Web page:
Denver residents voted yesterday to legalize possession of small amounts of marijuana, reports the Denver Post. The state attorney general said the vote was irrelevant because state law will still be enforced. The measure passed 54 percent to 46 percent. “It just goes to show the voters of Denver are fed up with a law that prohibits adults from making a rational, safer choice to use marijuana instead of alcohol,” said Mason Tvert of Safer Alternative for Enjoyable Recreation, or SAFER. The measure will change the city’s ordinance to make it legal for adults 21 and older to possess up to an ounce of marijuana in the city.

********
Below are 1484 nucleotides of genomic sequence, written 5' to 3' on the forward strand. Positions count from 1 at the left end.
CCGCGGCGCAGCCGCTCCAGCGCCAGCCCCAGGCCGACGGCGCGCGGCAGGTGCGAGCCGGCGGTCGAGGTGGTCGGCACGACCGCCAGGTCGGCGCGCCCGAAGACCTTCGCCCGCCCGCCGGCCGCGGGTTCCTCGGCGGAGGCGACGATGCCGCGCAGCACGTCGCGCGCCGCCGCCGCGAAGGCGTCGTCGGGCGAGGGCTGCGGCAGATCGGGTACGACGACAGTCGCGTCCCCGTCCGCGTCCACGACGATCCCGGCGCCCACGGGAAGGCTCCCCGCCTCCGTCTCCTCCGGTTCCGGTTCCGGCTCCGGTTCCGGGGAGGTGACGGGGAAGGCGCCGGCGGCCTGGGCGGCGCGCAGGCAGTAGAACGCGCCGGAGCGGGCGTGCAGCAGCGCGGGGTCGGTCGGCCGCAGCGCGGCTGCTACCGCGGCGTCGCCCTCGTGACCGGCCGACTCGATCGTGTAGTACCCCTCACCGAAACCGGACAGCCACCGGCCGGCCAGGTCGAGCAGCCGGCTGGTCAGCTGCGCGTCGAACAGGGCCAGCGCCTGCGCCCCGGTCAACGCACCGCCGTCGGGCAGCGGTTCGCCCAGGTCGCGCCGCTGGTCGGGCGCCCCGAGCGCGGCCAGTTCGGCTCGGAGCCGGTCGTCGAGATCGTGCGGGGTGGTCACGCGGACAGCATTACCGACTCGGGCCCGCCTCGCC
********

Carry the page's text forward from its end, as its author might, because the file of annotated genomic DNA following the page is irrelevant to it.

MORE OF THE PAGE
Denver follows Oakland, which last year voted to make marijuana possession its lowest enforcement priority and required the city to develop a plan for licensing and taxing the sale, use, and cultivation of marijuana for private use. Voters in Telluride, Co. defeated a similar measure. Denver is “the second major city in less than a year to pass a vote which says that marijuana should be treated essentially like alcohol, taxed and regulated,” said Bruce Mirken of the Washington, D.C.-based Marijuana Policy Project, one of the largest groups opposing jail time for the use of pot. “This has been characterized as a fringe issue, and clearly it’s not.” Denver police can still bring charges under state law, which carries a fine of up to $100 and a mandatory $100 drug-offender surcharge for possessing small amounts of marijuana.